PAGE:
Parental Neglect; Gift Ideas for a 9-Year-Old Boy

I heard on the radio that people are taking time out of their busy lives to circulate a petition saying that the mother whose child got into the gorilla cage should be prosecuted for child neglect. Man. I don’t think this is a precedent we want to set. I’m picturing a lonnnnnnnng line of parents, all of us with our ankles joined by chains to the parents in front and behind us, our children sent to foster homes where they will be just as “neglected” because NO HUMAN PERSON CAN HAVE THEIR HANDS AND EYES ON ALL OF THEIR CHILDREN EVERY SECOND OF EVERY DAY, FOR THE LOVE OF GOD AND HIS POOR NEGLECTED BABY JESUS.

A terrible thing happened with terrible results, and now this poor mom is in a nightmare—in addition, of course, to the nightmare of forever reliving that moment when she saw her child IN THE CAGE WITH THE GORILLA. As if a public stoning (if they can find anyone, ANYONE AT ALL who is qualified to throw the first stone) will change even one single thing about the terrible thing that happened. I wonder if there is a “I am so sorry this is all happening to you right now, and there but for the luck of the draw would be EVERY SINGLE ONE OF US” petition?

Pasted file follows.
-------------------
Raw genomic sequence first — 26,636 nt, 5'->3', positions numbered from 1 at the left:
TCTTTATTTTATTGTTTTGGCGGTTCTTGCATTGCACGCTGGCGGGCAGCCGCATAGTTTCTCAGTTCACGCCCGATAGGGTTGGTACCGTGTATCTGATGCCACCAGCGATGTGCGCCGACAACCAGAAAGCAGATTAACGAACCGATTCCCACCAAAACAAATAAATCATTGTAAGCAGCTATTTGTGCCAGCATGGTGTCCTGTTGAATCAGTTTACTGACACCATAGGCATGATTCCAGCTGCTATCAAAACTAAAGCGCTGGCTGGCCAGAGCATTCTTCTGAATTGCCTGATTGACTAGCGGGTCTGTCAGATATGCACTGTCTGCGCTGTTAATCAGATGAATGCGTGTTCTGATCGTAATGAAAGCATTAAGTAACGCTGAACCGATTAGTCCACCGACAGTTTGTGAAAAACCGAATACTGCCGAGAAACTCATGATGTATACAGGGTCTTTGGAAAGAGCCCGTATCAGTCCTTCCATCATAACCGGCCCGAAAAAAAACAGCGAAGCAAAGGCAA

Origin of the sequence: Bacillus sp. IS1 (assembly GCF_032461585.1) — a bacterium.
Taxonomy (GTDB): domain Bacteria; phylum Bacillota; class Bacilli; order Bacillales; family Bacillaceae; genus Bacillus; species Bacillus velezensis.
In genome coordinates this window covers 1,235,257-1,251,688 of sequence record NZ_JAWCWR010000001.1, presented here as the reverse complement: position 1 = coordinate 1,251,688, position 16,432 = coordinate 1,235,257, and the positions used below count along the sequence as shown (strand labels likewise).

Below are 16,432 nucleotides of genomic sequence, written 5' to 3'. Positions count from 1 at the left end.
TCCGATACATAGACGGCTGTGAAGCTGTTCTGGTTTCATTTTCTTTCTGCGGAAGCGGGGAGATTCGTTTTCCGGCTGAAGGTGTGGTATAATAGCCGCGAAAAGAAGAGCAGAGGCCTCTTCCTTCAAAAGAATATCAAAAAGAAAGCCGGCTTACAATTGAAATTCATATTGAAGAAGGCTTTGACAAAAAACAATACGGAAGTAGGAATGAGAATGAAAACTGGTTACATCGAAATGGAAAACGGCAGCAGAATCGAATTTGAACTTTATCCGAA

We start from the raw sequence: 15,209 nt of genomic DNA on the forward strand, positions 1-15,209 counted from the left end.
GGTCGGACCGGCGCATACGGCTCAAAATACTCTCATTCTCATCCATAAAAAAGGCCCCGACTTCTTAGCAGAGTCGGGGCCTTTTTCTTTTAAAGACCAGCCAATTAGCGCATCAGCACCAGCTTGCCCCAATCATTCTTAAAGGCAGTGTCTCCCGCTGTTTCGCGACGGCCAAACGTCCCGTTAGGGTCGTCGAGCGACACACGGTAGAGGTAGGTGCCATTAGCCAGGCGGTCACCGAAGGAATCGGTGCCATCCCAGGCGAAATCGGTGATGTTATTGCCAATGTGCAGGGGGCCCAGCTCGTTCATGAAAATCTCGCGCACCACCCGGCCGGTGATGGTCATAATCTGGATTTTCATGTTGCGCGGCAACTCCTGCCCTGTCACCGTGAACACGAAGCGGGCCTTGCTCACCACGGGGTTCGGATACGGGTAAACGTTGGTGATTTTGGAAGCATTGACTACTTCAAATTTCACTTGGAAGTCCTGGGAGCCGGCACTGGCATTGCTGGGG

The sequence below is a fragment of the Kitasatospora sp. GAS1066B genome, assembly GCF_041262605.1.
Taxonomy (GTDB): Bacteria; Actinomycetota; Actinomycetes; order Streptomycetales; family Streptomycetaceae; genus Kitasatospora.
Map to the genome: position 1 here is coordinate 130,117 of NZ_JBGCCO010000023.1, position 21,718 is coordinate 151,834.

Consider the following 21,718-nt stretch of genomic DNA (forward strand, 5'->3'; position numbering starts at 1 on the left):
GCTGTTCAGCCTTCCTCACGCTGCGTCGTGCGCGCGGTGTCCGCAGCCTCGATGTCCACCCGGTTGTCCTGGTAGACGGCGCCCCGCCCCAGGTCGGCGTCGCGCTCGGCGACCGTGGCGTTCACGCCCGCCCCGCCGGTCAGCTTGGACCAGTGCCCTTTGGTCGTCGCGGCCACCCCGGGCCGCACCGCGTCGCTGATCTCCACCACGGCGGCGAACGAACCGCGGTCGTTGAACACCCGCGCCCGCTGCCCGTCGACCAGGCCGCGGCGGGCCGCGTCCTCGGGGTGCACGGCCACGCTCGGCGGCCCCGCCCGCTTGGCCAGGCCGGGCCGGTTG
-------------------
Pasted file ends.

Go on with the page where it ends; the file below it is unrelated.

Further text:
Today is my youngest child’s birthday, and he is 9, so if you are one of the people I first met when I was pregnant with Henry, that’s a pretty convenient way to measure the length of our friendship. Don’t tell Henry, but this is what he’s getting:

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Nerf N-Strike Elite Precision Target Set. This is from my parents.


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7Seventoys Elite Tactical Vest Kit. Also from my parents. Incidentally, if you are considering purchasing, it is worth noting that it does not come with the accessories shown. They say so in the description, but you could be forgiven for thinking that what was in the picture was what came with something called a “kit.” Instead it is the vest plus a skull mask. (I quietly disposed of the skull mask. Ick.)


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He wanted a “BIG set of colored pencils, like A HUNDRED AND TWENTY!!” I found such a set, but the reviews fell into two categories: (1) Ravingly wonderful and not a verified purchase, and (2) “Awful and broken and hard to use” and a verified purchase. So! Instead I got him the 24-pack of Prismacolor colored pencils in the cheaper student version so he can try them out (the listing currently says it’s a 10-pack of markers, but no, it is a 24-pack of pencils as shown), plus the 50-pack of Crayola colored pencils, plus a colored-pencil sharpener, plus a pencil box for him to theoretically keep the pencils in instead of losing them all over the house (I chose that particular box because a reviewer said it had room for over 200 pencils in it, but it’s a fairly ordinary pencil box).